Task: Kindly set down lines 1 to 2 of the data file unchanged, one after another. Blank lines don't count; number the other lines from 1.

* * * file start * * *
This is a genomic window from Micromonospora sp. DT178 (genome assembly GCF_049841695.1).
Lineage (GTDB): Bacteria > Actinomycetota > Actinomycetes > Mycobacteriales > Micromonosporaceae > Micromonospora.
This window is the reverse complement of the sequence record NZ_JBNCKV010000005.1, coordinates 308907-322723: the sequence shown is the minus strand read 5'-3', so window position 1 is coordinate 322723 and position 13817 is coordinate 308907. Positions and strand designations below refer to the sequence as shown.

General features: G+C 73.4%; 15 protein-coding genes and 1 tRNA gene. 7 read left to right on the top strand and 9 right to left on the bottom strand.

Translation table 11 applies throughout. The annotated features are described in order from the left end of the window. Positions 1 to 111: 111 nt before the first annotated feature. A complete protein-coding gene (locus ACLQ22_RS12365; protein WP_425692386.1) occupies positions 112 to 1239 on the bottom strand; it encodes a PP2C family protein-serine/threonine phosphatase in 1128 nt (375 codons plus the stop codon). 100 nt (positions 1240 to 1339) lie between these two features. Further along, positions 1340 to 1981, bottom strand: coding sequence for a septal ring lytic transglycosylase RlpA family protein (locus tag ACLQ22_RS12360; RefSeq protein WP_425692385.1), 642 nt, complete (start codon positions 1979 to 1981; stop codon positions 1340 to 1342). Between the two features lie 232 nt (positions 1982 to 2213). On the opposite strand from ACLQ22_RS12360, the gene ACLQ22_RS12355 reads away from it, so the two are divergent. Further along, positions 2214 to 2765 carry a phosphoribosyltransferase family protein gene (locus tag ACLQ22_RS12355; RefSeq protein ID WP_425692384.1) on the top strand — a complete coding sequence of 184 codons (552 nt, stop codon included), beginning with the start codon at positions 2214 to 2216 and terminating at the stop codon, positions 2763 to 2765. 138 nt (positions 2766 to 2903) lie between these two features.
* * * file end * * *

This is a genomic window from Micromonospora sp. DT178 (genome assembly GCF_049841695.1).
Lineage (GTDB): Bacteria > Actinomycetota > Actinomycetes > Mycobacteriales > Micromonosporaceae > Micromonospora.